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Materials

Yoshiyuki Sankai

Japanese scientist’s wearable robotic suit is poised to change the lives of the infirm

by Alex Scott
November 18, 2013 | APPEARED IN VOLUME 91, ISSUE 46

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Credit: Alex Scott/C&EN
Sankai demonstrated the latest HAL suit recently at the K plastics trade show in Düsseldorf, Germany.
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Credit: Alex Scott/C&EN
Sankai demonstrated the latest HAL suit recently at the K plastics trade show in Düsseldorf, Germany.

If you were to strap on the Hybrid Assistive Limb (HAL), a wearable robotic suit, its sensors would detect the tiny electrical pulses that are fired by your brain and run along the surface of your arms and legs as you attempt to move. Almost immediately, sophisticated software would direct HAL’s motors, powered by a battery in the small of your back, to effortlessly lift you from a seated to a standing position. Then it would help move your legs and arms to walk. You might look like an extra in a science-fiction movie, but if you were elderly or infirm, HAL could be the difference between being confined to a wheelchair and popping out to the store.

HAL is the invention of Yoshiyuki Sankai, a professor in the Graduate School of Systems & Information Engineering at Japan’s University of Tsukuba. Sankai has teamed up with the plastics maker Bayer MaterialScience to produce the suits commercially. HAL and other suits like it could become a new multi-billion-dollar market for plastics and electronics. And in Sankai’s view, it’s an example of what scientists might achieve for society if they would only be willing to look further into the future and operate in multiple fields.

Born in Okayama, Japan, in the late 1950s, Sankai is a polymath with expertise in electronics, robotics, and medical technologies. He explains in a matter-of-fact way that he was nine years old when he read “I, Robot” by Isaac Asimov and decided he would become a scientist. Soon after reading the book, he began conducting electrical experiments. He started work on his “grand design” to develop HAL in 1991.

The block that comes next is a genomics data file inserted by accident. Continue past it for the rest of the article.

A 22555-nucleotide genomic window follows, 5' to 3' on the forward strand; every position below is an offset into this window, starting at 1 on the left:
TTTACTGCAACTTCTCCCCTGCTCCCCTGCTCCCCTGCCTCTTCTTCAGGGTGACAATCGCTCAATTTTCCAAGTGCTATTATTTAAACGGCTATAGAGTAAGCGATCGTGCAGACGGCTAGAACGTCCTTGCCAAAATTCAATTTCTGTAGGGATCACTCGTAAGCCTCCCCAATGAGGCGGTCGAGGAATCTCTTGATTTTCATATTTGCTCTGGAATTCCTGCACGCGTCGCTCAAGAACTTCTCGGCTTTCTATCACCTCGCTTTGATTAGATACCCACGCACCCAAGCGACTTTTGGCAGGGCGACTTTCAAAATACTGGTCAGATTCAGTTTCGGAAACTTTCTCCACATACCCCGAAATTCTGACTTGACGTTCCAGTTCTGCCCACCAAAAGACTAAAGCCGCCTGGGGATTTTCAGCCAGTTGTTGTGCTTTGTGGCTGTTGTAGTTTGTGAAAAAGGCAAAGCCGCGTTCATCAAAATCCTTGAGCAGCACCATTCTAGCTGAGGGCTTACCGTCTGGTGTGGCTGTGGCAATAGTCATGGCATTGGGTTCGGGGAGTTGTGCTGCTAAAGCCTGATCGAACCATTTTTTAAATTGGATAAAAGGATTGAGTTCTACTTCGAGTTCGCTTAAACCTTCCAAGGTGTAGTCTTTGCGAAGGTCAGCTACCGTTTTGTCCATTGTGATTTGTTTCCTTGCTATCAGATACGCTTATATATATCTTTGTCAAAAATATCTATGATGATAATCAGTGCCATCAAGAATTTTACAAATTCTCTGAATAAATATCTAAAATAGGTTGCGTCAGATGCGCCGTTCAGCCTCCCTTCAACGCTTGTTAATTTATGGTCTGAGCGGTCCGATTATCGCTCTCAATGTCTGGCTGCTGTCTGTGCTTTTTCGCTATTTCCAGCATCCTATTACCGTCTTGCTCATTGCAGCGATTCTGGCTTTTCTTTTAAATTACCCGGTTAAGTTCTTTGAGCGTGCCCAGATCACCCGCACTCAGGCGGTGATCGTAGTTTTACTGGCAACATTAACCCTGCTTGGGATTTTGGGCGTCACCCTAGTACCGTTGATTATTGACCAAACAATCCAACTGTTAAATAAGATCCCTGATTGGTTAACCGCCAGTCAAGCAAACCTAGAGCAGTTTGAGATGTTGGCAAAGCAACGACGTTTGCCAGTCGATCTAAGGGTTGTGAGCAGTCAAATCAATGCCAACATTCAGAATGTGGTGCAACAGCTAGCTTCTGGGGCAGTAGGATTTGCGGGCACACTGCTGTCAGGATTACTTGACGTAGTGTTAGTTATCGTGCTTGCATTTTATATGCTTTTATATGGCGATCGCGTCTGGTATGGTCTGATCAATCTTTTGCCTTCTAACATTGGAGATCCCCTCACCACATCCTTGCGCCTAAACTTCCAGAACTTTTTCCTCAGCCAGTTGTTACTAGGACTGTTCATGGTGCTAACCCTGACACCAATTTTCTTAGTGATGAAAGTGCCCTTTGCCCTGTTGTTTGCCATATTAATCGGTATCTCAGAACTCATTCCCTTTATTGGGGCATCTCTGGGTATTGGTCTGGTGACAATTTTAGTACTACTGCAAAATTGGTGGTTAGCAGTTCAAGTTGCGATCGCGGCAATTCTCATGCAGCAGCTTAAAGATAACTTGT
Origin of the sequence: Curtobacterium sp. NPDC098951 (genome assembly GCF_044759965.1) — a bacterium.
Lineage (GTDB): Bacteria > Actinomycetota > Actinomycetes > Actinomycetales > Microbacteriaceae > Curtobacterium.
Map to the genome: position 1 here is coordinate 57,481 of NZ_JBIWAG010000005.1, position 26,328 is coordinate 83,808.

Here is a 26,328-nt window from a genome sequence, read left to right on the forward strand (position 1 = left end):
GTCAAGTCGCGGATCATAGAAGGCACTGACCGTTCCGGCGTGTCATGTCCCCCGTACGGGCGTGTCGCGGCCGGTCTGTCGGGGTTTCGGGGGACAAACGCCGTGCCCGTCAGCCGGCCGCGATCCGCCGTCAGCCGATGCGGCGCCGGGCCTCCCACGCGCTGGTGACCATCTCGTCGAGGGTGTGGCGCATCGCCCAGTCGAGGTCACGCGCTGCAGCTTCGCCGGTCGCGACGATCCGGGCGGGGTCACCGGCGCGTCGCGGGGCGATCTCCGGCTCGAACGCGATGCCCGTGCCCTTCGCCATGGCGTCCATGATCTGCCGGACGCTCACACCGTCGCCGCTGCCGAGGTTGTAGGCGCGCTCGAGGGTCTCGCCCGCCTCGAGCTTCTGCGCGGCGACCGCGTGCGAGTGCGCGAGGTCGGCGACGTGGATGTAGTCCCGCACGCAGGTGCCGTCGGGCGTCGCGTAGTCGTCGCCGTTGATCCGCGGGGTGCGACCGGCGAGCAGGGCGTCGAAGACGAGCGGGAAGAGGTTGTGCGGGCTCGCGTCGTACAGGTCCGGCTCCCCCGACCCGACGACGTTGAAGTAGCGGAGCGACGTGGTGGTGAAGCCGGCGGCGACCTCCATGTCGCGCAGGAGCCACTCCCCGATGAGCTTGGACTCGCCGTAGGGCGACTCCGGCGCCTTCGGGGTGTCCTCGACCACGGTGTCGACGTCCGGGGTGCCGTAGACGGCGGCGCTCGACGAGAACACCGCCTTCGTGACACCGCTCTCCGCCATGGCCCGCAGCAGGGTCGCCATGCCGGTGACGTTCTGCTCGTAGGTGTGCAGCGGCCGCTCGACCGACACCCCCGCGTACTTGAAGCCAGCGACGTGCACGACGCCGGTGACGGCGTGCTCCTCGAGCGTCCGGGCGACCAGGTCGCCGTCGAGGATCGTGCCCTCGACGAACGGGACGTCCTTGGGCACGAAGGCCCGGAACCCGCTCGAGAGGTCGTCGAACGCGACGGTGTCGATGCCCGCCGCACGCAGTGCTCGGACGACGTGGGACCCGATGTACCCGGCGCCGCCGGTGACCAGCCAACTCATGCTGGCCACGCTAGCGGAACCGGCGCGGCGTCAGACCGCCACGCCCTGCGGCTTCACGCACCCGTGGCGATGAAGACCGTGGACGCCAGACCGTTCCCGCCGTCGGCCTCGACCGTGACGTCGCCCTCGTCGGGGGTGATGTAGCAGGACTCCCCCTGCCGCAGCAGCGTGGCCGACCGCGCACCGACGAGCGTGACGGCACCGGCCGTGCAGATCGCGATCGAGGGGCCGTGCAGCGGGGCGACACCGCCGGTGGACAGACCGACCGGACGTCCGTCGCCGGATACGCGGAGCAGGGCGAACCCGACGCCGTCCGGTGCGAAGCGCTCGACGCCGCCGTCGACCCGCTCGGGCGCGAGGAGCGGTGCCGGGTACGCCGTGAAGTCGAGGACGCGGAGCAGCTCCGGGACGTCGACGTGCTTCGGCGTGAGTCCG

Sankai’s approach is straightforward: Identify a major societal problem, and then find a solution to it. In the case of HAL, he recognized that an aging population will require assistance with mobility. He is critical of the short-term culture of science and argues that the real gains are to be made when scientists look not years but decades ahead. “I would particularly like to encourage young researchers and students to demonstrate their ability in unexplored, innovative R&D, and not follow other researchers’ papers,” he says.

If science is to solve major challenges, the effort must also be multidisciplinary. “Scientific fields are fragmented. In order to solve complex problems that arise in real life, a multidisciplinary R&D approach is important and collaboration is necessary,” he says.

Over the past year, Sankai and Bayer challenged some of the world’s top design agencies to come up with potential uses and designs for the first commercial version of HAL. In recent weeks, Sankai chose a design from a Japanese company featuring a suit that attaches with Velcro straps. Bayer will provide polycarbonate, a rigid and lightweight polymer, for the main exoskeleton, as well as polyurethanes for electrode straps and coatings.

Potential applications for HAL are so varied and the potential demand for the suit so big that Bayer isn’t daring to estimate the size of the market. It could become a very significant market for polycarbonate composites, according to Patrick Thomas, chief executive officer of Bayer Material­Science.

HAL is a plum project for Bayer, whose motto is “Science for a Better Life.” Sankai, who claims to have rejected offers by the U.S. and other governments to develop a military version of HAL, decided that Bayer was the right kind of partner after Thomas showed him a picture of Solar Impulse, a solar-powered airplane that uses plastics made by Bayer.

The current HAL prototype design, featuring technologies such as the latest lightweight materials and components, has been successfully tested in hospitals in Japan. Thomas enthuses at a video of an elderly Japanese man who had been wheelchair-bound for 30 years but who was immediately able to stand once he put on the suit. After two weeks, he was able to walk in the suit with the help of canes.

The German government has seen enough to know that it wants 10 of the suits in every hospital in Germany, Sankai says. The aging population in many parts of the developed world means HAL could soon be in widespread demand. And HAL could be useful for nurses, firemen, and other professionals who must lift heavy objects, Thomas says. Recreational markets also hold massive potential: HAL suits could be programmed so that golfers can experience the swing of Tiger Woods, Thomas gives as one example.

Sankai is a serial inventor. His other successful inventions include artificial hearts and kidneys. The common theme of Sankai’s projects is the application of technology to improve human lives.

Whether his robotic suits are used by the elderly to walk, by nurses to lift patients from their beds, or by swimmers to swim faster, they have the potential to change many areas of society. Sankai urges other scientists to look further ahead. If they are to maximize the effect they have on people’s lives, he says, they need to break out of their own fields and seek the bigger societal challenges of the future.

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